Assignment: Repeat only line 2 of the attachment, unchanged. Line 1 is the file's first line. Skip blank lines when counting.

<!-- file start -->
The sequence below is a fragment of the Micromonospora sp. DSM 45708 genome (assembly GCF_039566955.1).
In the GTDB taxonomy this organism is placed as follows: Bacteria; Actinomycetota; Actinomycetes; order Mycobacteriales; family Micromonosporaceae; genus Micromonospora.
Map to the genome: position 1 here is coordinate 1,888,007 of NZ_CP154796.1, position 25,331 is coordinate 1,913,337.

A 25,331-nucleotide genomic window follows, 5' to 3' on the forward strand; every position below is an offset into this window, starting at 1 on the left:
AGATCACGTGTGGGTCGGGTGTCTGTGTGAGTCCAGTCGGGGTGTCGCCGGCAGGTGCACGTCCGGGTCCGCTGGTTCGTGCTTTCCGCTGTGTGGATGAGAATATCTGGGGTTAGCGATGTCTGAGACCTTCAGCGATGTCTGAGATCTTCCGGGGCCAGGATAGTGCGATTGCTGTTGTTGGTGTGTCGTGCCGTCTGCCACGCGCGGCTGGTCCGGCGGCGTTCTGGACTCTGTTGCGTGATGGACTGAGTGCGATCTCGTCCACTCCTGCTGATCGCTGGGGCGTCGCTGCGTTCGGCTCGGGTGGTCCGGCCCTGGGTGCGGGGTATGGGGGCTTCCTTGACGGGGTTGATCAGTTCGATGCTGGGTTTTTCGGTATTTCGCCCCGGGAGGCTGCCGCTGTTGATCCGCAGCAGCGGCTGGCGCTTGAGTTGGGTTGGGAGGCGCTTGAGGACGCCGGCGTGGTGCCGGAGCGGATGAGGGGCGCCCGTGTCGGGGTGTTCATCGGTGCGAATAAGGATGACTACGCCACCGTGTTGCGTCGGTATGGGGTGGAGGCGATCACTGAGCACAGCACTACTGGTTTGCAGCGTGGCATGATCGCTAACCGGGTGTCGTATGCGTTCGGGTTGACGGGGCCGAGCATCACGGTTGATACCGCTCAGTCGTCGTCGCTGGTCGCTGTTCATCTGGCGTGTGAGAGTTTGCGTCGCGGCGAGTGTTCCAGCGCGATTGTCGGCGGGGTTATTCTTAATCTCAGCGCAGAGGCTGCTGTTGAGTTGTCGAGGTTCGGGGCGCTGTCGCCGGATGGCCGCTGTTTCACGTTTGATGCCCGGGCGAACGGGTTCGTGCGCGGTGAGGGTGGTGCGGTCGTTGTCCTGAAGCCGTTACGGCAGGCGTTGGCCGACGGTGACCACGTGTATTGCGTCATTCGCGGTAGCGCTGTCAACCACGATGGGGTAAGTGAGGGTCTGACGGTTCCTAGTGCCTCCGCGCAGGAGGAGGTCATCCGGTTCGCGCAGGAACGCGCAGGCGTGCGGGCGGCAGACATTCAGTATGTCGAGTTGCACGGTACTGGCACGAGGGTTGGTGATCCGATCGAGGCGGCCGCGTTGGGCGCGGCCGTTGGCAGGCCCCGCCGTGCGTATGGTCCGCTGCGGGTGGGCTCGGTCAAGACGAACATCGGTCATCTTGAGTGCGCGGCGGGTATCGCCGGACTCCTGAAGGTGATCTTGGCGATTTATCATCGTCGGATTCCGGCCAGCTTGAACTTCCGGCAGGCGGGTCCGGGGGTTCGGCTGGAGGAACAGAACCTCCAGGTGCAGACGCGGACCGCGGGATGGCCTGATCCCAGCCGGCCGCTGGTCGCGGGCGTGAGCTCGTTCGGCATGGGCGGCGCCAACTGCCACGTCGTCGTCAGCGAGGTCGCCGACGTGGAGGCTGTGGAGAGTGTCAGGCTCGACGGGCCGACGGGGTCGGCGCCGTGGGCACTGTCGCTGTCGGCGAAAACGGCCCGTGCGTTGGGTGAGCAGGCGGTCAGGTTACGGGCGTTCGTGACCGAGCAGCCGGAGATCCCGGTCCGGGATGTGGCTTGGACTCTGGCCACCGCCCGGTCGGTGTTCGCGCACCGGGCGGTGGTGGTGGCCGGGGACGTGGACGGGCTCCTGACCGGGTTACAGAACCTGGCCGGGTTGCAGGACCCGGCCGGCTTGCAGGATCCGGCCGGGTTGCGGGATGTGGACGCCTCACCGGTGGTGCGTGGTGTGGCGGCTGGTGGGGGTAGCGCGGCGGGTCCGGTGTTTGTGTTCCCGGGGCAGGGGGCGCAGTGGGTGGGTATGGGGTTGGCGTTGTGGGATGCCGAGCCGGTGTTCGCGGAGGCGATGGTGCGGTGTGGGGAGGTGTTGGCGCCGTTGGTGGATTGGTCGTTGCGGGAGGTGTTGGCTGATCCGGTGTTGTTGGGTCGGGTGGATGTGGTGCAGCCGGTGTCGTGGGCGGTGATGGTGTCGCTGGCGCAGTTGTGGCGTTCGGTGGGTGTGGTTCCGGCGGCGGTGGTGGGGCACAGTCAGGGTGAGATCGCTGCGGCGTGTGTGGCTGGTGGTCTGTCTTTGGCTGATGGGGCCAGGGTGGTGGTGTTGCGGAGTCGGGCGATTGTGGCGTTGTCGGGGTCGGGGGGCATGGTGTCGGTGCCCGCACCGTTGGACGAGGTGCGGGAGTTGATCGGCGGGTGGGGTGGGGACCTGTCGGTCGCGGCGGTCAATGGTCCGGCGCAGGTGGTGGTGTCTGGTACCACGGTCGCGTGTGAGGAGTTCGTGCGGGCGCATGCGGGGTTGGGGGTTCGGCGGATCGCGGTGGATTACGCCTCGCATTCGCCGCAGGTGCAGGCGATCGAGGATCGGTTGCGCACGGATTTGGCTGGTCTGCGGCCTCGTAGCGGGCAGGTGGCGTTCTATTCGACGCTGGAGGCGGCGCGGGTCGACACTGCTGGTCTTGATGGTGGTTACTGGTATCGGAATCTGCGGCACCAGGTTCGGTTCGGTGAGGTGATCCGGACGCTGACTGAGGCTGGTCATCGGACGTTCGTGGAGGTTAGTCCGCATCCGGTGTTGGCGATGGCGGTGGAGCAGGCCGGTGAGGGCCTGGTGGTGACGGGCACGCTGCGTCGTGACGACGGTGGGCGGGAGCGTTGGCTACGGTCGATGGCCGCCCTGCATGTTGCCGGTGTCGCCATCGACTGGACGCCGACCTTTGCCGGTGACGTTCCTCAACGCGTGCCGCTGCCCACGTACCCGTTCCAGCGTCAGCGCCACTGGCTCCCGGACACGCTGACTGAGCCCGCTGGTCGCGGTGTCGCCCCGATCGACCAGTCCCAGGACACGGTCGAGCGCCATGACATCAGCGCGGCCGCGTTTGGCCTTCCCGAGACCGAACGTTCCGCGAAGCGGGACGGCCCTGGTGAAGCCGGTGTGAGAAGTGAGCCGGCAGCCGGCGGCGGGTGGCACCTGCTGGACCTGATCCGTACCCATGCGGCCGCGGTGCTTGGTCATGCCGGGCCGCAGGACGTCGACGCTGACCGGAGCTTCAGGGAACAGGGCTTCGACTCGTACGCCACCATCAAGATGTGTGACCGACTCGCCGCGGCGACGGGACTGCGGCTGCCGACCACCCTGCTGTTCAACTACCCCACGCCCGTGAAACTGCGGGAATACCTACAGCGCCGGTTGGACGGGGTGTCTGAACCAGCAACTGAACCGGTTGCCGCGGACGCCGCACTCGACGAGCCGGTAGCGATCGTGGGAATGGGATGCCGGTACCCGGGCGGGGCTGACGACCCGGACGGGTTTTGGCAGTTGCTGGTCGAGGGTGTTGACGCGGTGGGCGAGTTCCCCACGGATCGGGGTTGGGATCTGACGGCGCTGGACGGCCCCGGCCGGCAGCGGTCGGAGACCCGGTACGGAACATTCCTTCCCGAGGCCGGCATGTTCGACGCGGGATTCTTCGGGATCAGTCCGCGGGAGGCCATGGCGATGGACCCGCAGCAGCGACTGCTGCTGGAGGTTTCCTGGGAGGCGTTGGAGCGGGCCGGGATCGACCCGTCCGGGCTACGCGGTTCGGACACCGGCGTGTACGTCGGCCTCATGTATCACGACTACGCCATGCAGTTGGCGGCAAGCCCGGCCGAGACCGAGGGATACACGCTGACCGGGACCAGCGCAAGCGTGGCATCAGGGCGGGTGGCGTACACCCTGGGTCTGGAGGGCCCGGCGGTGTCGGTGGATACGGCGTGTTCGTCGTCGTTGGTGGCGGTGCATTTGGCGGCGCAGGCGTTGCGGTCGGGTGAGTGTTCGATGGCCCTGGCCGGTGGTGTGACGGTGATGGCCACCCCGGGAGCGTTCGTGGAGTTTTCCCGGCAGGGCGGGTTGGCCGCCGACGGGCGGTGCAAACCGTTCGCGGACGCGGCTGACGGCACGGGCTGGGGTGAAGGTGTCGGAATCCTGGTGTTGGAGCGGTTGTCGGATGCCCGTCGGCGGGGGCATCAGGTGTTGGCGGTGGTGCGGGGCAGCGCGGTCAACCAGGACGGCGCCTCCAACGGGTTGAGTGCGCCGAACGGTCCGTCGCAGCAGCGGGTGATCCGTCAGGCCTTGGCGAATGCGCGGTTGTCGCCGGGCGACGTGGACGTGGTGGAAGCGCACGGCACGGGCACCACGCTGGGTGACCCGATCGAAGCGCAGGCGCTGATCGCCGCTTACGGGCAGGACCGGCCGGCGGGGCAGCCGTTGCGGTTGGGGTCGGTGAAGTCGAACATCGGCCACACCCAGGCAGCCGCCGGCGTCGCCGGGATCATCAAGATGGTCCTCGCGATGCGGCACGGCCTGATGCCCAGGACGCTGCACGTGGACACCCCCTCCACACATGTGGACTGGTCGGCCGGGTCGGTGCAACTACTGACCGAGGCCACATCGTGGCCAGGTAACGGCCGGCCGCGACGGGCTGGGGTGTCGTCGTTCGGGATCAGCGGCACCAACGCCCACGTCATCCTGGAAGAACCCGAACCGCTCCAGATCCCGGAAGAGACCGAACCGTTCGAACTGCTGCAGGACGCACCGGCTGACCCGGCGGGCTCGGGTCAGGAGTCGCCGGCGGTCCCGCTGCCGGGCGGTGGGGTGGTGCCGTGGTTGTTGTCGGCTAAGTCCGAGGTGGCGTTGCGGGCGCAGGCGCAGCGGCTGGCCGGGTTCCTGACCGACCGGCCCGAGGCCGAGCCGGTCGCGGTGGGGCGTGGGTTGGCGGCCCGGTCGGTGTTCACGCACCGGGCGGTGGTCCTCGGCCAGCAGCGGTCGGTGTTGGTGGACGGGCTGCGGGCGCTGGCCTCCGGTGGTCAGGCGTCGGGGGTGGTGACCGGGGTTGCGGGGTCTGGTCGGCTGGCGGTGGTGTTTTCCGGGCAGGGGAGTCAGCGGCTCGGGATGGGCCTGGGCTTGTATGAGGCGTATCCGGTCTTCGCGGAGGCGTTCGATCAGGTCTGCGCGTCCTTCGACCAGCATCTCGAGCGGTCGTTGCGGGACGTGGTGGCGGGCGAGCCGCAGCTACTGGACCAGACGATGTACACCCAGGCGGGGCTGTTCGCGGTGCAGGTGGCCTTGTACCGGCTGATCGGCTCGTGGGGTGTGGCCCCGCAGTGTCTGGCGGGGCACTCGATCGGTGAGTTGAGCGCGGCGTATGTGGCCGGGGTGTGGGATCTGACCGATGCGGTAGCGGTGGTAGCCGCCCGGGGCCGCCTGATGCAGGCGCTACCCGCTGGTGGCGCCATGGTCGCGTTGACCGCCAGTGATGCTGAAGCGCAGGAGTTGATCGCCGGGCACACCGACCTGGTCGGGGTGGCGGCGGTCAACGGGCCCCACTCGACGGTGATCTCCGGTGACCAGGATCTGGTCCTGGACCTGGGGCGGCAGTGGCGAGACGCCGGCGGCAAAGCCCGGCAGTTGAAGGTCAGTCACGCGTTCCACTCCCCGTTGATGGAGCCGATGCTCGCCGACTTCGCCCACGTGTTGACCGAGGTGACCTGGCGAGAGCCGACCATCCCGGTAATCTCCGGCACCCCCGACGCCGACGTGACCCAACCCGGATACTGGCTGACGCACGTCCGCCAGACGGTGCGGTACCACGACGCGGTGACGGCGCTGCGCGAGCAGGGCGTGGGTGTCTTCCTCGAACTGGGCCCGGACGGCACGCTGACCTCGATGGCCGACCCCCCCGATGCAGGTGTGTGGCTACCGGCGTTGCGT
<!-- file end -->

In the GTDB taxonomy this organism is placed as follows: Bacteria; Actinomycetota; Actinomycetes; order Mycobacteriales; family Micromonosporaceae; genus Micromonospora.